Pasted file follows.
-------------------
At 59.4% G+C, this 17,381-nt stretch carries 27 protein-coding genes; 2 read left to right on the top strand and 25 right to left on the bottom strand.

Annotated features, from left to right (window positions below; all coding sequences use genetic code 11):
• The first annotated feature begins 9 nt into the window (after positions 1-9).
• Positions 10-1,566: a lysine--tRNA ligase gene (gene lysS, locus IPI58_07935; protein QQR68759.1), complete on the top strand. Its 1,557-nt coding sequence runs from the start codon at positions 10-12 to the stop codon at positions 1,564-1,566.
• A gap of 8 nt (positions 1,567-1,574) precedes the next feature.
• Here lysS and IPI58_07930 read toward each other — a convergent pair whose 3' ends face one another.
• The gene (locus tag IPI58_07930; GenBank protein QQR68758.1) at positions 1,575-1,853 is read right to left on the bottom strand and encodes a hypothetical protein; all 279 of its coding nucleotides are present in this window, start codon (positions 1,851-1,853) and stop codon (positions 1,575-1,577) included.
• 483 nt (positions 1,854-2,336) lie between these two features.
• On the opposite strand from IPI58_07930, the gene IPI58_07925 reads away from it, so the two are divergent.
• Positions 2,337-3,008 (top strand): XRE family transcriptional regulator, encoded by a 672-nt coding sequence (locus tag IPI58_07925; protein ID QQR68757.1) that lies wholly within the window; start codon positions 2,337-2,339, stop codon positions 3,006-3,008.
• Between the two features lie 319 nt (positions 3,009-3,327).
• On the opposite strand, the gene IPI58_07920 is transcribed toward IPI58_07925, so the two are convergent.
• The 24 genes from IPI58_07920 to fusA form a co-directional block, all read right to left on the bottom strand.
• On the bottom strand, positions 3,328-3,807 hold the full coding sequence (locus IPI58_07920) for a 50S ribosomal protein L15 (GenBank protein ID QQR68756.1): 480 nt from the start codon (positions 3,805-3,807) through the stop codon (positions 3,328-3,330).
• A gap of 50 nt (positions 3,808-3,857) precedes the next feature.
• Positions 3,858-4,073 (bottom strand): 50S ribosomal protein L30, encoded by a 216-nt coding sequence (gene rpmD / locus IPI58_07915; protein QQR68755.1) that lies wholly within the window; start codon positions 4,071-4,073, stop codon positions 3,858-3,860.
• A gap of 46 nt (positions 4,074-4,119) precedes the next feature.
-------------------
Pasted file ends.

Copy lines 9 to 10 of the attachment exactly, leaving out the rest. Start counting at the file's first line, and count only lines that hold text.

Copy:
• On the opposite strand from IPI58_07930, the gene IPI58_07925 reads away from it, so the two are divergent.
• Positions 2,337-3,008 (top strand): XRE family transcriptional regulator, encoded by a 672-nt coding sequence (locus tag IPI58_07925; protein ID QQR68757.1) that lies wholly within the window; start codon positions 2,337-2,339, stop codon positions 3,006-3,008.